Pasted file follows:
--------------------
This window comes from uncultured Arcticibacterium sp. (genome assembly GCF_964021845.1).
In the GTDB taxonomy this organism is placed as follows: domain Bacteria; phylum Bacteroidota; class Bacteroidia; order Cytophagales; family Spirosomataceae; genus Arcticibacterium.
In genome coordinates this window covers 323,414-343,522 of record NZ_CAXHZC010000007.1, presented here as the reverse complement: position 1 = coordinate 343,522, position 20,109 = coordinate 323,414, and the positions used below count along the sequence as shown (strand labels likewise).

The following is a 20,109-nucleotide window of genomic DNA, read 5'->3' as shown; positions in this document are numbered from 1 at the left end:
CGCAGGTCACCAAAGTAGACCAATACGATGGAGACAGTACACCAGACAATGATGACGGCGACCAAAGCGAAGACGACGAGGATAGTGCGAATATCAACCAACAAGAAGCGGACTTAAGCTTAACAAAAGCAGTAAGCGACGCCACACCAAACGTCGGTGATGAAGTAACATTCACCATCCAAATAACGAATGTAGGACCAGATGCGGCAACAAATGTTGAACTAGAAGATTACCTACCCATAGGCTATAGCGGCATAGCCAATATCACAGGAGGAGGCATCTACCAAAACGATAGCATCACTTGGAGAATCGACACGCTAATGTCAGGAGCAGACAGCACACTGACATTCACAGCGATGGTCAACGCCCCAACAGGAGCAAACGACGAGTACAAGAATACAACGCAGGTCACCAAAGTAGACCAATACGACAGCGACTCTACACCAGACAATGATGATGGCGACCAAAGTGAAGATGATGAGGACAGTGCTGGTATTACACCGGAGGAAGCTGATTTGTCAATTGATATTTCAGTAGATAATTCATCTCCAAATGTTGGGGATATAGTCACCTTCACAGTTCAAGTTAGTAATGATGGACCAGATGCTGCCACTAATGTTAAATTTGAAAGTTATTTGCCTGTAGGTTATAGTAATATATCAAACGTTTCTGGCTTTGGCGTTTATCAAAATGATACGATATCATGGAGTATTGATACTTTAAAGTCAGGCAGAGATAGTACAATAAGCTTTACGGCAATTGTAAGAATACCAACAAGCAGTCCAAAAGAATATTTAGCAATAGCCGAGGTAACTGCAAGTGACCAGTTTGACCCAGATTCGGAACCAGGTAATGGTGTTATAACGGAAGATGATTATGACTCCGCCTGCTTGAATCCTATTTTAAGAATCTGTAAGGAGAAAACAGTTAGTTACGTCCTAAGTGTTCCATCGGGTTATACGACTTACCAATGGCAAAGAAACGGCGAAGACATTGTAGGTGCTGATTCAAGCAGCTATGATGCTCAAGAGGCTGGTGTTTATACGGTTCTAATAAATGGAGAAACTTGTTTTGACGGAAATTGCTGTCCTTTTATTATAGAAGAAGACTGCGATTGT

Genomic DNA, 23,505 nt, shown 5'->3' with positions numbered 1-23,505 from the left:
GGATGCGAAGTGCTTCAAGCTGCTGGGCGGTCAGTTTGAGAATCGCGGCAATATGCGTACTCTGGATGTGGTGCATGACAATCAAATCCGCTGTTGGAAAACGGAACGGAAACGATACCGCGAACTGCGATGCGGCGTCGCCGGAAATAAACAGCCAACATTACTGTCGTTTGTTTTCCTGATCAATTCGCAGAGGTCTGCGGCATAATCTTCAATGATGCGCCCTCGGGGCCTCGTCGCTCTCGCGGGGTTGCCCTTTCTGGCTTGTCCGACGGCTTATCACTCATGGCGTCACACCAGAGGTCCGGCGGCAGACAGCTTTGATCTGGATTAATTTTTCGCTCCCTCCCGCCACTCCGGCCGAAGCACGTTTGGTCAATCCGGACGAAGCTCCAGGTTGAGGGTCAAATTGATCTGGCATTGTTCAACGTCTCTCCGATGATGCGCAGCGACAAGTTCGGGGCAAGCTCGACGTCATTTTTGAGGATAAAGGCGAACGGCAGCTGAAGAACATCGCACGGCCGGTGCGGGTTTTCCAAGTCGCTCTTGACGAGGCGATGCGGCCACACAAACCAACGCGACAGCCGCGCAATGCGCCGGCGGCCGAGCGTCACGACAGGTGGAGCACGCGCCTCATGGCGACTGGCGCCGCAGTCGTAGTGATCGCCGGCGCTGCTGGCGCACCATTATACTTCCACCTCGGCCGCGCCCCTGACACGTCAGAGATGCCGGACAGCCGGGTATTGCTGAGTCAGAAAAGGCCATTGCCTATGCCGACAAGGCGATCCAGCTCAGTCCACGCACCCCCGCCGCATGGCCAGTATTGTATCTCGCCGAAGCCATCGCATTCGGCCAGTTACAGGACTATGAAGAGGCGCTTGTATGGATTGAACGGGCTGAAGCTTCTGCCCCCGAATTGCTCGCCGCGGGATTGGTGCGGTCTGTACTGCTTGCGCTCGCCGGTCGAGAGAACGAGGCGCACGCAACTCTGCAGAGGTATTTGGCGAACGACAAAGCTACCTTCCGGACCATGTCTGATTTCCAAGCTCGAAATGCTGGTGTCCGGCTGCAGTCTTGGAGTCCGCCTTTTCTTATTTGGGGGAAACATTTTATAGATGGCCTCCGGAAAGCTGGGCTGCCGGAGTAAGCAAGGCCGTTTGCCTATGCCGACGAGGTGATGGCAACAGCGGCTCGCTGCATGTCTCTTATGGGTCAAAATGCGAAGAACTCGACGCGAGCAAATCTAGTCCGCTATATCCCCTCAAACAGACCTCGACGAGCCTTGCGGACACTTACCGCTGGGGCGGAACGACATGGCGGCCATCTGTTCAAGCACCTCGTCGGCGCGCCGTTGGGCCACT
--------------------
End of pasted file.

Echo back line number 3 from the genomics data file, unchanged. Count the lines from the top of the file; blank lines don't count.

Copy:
In genome coordinates this window covers 323,414-343,522 of record NZ_CAXHZC010000007.1, presented here as the reverse complement: position 1 = coordinate 343,522, position 20,109 = coordinate 323,414, and the positions used below count along the sequence as shown (strand labels likewise).